Posted at 10:53 AM on January 26, 2012
by Paul Tosto
Filed under: Environment
Gray Wolf. Credit: Tracy Brooks/Mission Wolf / USFWS
On Friday, the gray wolf in Minnesota officially leaves the federal endangered species list and goes under the management of state officials. What does that mean for the wolves and you? Here's some guidance from the Minnesota Department of Natural Resources:
Maintaining Minnesota's wolves
There are about 3,000 gray wolves in Minnesota. The DNR's plan establishes a minimum population of 1,600 to ensure long-term survival in the state (no maximum number of wolves is set). The agency will act if surveys show wolves falling below that level.
The federal de-listing requires the DNR to monitor wolves in Minnesota for at least five years.
You can't hunt them, yet. But removal from the federal list means a gray wolf posing an "immediate threat" to livestock or pets on your property can be shot "in accordance with local statutes," the DNR says.
A wolf in the act of stalking, attacking or killing livestock or a pet constitutes an "immediate threat." (In the southern part of Minnesota, "immediate threat" is not required.) If you shoot or kill a wolf, you have to contact a DNR conservation officer within two days and turn over the wolf.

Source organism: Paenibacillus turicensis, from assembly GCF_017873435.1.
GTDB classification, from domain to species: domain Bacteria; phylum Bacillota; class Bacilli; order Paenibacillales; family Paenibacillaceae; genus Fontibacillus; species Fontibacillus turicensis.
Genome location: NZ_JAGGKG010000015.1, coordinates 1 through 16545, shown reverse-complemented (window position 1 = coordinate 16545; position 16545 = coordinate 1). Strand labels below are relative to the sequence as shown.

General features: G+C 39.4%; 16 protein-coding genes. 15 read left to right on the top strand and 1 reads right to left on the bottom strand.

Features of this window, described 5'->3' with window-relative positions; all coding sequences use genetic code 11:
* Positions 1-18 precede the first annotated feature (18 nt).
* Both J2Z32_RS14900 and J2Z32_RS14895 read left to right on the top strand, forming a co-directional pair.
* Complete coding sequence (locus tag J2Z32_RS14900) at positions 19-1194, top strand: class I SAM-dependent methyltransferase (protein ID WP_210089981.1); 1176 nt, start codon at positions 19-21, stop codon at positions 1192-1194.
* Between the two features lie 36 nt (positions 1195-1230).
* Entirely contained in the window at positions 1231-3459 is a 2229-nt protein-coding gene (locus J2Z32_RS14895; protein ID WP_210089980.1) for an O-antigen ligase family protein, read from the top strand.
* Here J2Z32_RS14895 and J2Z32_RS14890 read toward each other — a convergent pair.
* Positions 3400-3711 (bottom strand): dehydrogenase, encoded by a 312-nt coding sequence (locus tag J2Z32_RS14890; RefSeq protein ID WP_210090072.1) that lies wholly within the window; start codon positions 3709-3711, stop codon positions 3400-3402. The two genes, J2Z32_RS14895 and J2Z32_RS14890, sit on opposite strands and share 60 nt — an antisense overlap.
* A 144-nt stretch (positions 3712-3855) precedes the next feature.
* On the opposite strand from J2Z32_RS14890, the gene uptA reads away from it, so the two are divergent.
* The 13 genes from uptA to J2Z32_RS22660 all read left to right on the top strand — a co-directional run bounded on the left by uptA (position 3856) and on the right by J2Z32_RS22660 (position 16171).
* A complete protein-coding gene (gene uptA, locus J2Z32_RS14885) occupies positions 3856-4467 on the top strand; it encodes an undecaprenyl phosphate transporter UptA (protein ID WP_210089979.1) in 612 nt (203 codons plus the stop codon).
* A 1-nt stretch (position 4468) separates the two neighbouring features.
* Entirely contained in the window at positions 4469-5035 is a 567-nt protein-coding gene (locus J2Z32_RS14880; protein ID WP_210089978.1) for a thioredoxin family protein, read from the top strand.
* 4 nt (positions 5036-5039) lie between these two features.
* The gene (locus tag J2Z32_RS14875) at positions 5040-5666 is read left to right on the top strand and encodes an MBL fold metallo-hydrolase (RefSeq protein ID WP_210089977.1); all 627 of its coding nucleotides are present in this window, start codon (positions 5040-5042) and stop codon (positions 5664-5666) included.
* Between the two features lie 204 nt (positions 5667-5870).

State rules also allow "harassment of wolves that are within 500 yards of people, buildings, livestock or domestic pets," the DNR adds. But you can't bait wolves to capture or kill them.
Farmers protecting livestock from wolves can find detailed information at the Minnesota Agriculture Department.
Minnesota DNR officials are planning a "conservative" wolf hunt for the fall. It would still need legislative approval -- Minnesota House and Senate committees are reviewing the idea in meetings today.
Here's a U.S. Fish & Wildlife Service map showing the range of the Western Great Lakes gray wolf (dark blue is the primary area).